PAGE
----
LIFT – an App to Track Habits

Technology is a beautiful thing, One of my favorite apps is called LIFT. Designed to help you “build better habits,” LIFT uses all the best tools of positive psychology to help you practice and solidify new habits or break the bad ones.


Like all good apps, LIFT is accessible via the web and/or your iPhone. It’s a coach, a support group, and a nudge-giver rolled into one.

First, you input the habit(s) you’d like to develop (or drop). The possibilities are limitless, but best to start small and build from there.

Second, you check in with LIFT each day to record your activity. Did you floss your teeth last night? Have you done those 50 sit-ups? Did you remember to call your mother? You have an option to editorialize on that day’s check in, e.g. “ran out of dental floss,” or “did 75 sit-ups!”

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LIFT tracks your progress, giving you a nice green check mark on the days you’ve marked off, and a bar graph gives you a broader picture of progress. My favorite feature is that your can set reminders for your iPhone. So if you can’t seem to remember to take that multivitamin every morning, LIFT will help you with that and reward you with the satisfaction of recording the deed.

Last but not least, the feature meant to really keep up your determination and enthusiasm is the social component to LIFT. You can connect your account to Facebook and Twitter (in the event your friends and followers care about your daily meditation.) Most users find it beneficial to join a group that shares a common goal and offer each other “props” for progress. On the flip side, you can opt out of all the social aspects and remain completely anonymous by using a pseudonym.

It’s highly customizable, but remember, it only really works if you are already determined to make that positive change. It simply reinforces that behavior through tracking, group support and visual feedback. If it truly takes three weeks to make or break a habit, give LIFT a try for 21 days, and see what happens.

Want to Succeed? Monitor Yourself

Have you ever heard of the “quantified self?” It’s what happens when technology meets self-monitoring. Other catchy phrases referencing the same thing are lifelogging, autoanalytics, and self-tracking. Self-monitoring is not a new idea (early adopters include Saint Ignatius and Benjamin Franklin), and most of us have been doing it for years in some form or another – think bathroom scales and heart rate monitors. But as a tried and true idea, self-monitoring — enhanced by technology — is gaining traction. Tracking the details of your daily existence has become hugely popular in the health and wellness industry because it’s effective and computers and smart phones have made it almost effortless.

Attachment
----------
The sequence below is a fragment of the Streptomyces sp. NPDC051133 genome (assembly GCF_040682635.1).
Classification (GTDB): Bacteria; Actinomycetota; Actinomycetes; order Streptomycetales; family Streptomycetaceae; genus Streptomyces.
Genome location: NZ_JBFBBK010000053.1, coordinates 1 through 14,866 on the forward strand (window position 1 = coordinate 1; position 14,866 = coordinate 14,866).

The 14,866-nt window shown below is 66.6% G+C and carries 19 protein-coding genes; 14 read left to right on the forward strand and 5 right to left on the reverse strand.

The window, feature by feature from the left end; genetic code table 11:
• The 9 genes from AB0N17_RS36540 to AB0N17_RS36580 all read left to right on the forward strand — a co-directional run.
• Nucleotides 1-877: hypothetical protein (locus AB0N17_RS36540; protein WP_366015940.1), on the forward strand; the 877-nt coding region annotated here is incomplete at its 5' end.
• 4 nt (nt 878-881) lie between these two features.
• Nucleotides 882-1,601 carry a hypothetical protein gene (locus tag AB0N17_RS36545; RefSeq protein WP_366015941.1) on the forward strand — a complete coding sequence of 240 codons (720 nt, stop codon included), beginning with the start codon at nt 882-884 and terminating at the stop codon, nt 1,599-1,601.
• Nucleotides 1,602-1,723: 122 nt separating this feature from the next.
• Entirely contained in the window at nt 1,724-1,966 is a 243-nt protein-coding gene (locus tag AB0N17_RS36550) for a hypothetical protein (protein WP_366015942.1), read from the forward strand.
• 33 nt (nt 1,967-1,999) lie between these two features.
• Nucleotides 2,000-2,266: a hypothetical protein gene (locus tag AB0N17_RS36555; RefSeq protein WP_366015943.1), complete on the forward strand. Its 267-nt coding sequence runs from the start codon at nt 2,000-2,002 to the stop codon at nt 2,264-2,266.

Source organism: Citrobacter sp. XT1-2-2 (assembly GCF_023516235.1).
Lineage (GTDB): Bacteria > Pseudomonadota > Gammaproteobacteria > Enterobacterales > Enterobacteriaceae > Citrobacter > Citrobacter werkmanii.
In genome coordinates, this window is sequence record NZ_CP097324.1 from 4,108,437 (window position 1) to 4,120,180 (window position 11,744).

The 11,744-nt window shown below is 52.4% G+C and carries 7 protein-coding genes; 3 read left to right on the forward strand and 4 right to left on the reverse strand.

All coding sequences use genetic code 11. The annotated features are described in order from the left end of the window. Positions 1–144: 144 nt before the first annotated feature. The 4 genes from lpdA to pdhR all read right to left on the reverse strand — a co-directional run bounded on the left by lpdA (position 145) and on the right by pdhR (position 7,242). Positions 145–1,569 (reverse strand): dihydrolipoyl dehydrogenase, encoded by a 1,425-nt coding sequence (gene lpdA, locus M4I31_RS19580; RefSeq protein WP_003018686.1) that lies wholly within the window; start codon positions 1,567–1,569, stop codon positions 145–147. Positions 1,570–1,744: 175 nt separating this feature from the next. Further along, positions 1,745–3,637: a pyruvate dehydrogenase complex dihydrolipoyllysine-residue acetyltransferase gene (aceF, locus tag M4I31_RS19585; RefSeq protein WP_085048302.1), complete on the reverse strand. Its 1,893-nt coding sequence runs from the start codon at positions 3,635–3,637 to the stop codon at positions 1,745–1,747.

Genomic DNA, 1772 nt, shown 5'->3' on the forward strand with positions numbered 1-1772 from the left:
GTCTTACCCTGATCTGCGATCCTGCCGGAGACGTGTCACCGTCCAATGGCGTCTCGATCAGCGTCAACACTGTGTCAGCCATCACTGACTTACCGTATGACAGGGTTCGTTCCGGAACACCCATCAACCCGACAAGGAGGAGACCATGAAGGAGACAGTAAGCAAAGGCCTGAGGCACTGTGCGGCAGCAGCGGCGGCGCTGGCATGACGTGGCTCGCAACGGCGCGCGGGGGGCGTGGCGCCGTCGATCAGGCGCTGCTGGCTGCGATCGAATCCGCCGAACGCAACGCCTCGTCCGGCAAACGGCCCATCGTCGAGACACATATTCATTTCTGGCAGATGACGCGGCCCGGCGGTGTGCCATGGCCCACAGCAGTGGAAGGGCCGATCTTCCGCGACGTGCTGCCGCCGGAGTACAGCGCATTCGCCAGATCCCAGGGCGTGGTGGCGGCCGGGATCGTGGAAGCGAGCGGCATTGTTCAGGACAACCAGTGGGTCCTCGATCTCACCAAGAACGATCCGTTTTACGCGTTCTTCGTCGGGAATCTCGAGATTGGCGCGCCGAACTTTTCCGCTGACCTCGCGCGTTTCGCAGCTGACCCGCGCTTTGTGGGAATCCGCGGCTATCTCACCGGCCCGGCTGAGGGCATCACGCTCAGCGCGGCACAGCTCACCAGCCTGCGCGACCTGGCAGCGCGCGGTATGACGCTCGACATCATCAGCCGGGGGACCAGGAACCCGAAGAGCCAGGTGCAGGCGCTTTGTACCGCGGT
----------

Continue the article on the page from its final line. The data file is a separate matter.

If your goal is weight loss, diligently recording your food intake along with your activity level will dramatically increase your chances of success. Why? Because tracking diet and exercise increases your self-awareness on several counts. It keeps you focused on your goal, strengthens your commitment to self-improvement, increases your feeling of control, helps you understand patterns in your eating and exercise habits, provides a detailed picture of your progress, and promotes a more positive mood.

Sleep-Cycle-briefapps-icon-150x150But why stop at diet and exercise? We have a seemingly limitless choice of technology to help us track just about anything. From our moods (Mood Panda), to sleeping (Sleep Cycle), and even our menstrual cycle (iPeriod). The novelty is seductive, yet if you can find an app or even create a spreadsheet or handwritten chart that supports you in reaching your goal of self improvement, use it! Self-awareness is the key, and cultivating it through closely monitoring your activities will keep you on track and accountable.

I’ve used Strava and Sleep Cycle and have a client who swears by Fitbit. What tools do you recommend? I’d love to hear about your favorites in the comment section below.


Kirschenbaum, Daniel S. Ph.D. (2000) The 9 Truths About Weight Loss. New York. Henry Holt & Co.

Baumeister, R. F. and J. Tierney (2011) Willpower: Rediscovering the Greatest Human Strength. New York. Penguin.